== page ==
If you suffer from seasonal allergies such as hay fever, then you know how often they can turn a fun and sunny summer day into an absolute misery. Seasonal allergies affect everyone differently — one person might have itchy, watery eyes, while another will have a runny nose or sinus headache. As a result, remedies for seasonal allergies come in all shapes, sizes, doses, and chemical compounds. Nevertheless, these seven remedies should provide natural relief from most seasonal allergies.
How to get natural relief from seasonal allergies:
In general, most seasonal allergies are treated with over-the-counter medications like Claritin, Zyrtec, or Benadryl. Effective though they might be, these medications often come with unpleasant side effects like dehydration, drowsiness, or brain fog. Luckily, there are many natural and homeopathic allergy remedies that do the job just as well, without any unpleasant side effects.
Most people understand that citrus fruits like lemons, limes, oranges, pineapples, and grapefruits contain high amounts of vitamin C, but few people know that this immune-boosting response might also provide relief of seasonal allergy symptoms. According to Advanced Health of San Francisco, the antioxidants, bioflavonoids, and vitamin C in citrus fruits might even prevent allergy symptoms from occurring in the first place.
That said, it’s unlikely that eating an orange in the midst of an allergy attack will make you feel much better. Like many natural remedies, the healing power of citrus fruits are best seen over time. Advanced Health of San Francisco suggests adding a splash of citrus juice to a daily shot of apple cider vinegar to boost your immune response.
Apple cider vinegar
Speaking of apple cider vinegar, that’s right, it’s good for allergies too! According to Sedera, the sour and nutritious compounds found in apple cider vinegar can boost your immune system and break up mucus. This modern “miracle elixir” can also support lymphatic drainage, which can help to filter out mucus and lower the histamine reaction.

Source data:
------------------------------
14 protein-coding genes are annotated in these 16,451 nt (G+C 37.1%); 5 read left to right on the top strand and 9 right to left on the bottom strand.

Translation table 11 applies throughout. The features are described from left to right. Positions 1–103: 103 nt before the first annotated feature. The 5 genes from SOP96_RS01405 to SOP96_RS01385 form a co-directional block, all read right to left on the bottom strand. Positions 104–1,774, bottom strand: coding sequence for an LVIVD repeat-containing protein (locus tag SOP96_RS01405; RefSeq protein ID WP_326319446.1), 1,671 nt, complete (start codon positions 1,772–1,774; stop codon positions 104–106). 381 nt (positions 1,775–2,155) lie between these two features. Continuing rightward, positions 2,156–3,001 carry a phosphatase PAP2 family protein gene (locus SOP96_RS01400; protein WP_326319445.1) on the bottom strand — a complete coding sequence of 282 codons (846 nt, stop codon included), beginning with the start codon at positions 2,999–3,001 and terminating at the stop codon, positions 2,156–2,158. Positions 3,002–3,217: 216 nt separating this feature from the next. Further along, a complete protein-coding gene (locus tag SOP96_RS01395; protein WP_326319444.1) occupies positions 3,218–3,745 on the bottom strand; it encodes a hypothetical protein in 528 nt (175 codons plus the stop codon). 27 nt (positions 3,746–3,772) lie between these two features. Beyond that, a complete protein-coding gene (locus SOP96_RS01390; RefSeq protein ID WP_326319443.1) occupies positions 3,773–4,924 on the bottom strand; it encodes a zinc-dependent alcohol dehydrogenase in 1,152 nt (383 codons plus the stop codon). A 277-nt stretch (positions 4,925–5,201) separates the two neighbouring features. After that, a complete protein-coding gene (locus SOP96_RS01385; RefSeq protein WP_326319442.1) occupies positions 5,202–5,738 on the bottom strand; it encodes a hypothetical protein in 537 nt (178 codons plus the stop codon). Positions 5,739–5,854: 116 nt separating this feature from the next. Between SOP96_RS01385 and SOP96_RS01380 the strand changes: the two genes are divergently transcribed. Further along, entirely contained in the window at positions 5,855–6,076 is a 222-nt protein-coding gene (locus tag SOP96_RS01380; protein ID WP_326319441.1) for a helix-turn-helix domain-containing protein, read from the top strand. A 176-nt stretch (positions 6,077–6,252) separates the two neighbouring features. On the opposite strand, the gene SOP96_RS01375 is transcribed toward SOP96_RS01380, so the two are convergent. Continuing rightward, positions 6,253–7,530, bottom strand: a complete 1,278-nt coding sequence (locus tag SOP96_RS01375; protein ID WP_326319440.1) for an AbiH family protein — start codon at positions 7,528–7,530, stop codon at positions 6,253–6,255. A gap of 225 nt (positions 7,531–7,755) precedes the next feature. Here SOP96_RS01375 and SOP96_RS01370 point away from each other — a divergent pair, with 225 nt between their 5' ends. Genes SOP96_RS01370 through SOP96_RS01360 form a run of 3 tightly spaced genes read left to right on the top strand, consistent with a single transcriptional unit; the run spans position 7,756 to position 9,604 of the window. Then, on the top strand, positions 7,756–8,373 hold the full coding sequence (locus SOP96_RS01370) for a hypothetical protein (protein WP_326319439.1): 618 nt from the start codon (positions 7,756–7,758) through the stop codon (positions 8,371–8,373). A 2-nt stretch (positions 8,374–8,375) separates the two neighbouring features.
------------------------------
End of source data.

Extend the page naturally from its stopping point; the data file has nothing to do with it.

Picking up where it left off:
Saline nasal rinses
For congested sinuses, many experts recommend using saline sprays or other over-the-counter commercial products. However, saline nasal rinses, like those used with neti pots, are a much more natural method for unclogging stuffy sinuses. According to Advanced Health of San Francisco, you can even add a few splashes of your favorite essential oil to the warm, saltwater rinse to provide extra lubrication.
It might seem like a no-brainer, but good hydration is key when it comes to soothing seasonal allergies. According to Lipsey Spring Water, drinking more water can help prevent an increase in histamine production, thereby reducing seasonal allergy symptoms. Properly hydrated respiratory and digestive systems will also enable a better immune response, so plan to drink a good deal of water throughout the day.
According to Sedera, stress management is key to keeping seasonal allergies at bay. Stress hormones can wreak havoc on the body’s immune system, which ultimately weakens its histamine response. There are many ways to avoid stress, be they medication, yoga, or taking time to read, relax, or just soak in the tub.
For those looking for a more interesting form of stress relief and natural healing, there is always acupuncture. Acupuncture is a form of alternative medicine that uses small, strategically placed needles to manipulate the body’s negative energies. It sounds unusual, but it might help relieve allergy systems by getting to the root of what is causing the allergic reaction in the first place.
Probiotics are live bacteria that are consumed or administered to the body to provide health advantages. They're in yogurt and other fermented foods, as well as dietary supplements and cosmetics. Research indicates that probiotics may help improve the immune response to allergies that affect the nasal passages.
There are dozens of homeopathic remedies out there that claim they can stop everything from IBS to seasonal allergies. According to Yoga International, these remedies can involve taking unusual plants like Sabadilla to soothe runny, itchy noses and eyes. Another example would be a plant called Arsenicum album, which is used to relieve stuffiness and soothe that burning sensation caused by allergy-induced post nasal drip.
Besides the unusual, alien-sounding plants available through homeopathic medicine, one could always reach for an over-the-counter remedy such as Genexa Allergy-D, an organic blend of homeopathic ingredients meant to fight back cold and allergy symptoms without any of the side effects caused by conventional allergy medications.
There are rumors that eating locally-produced honey can theoretically lower your immune reaction over time. The theory is that since the pollen it’s made from is collected from local flora, slow ingestion will eventually remove the histamine response entirely. It’s sort of like building up an immunity to poison by taking in a small, nonlethal dose each day. According to Healthline, there is no evidence to prove this, so it’s unlikely that it will work for everyone.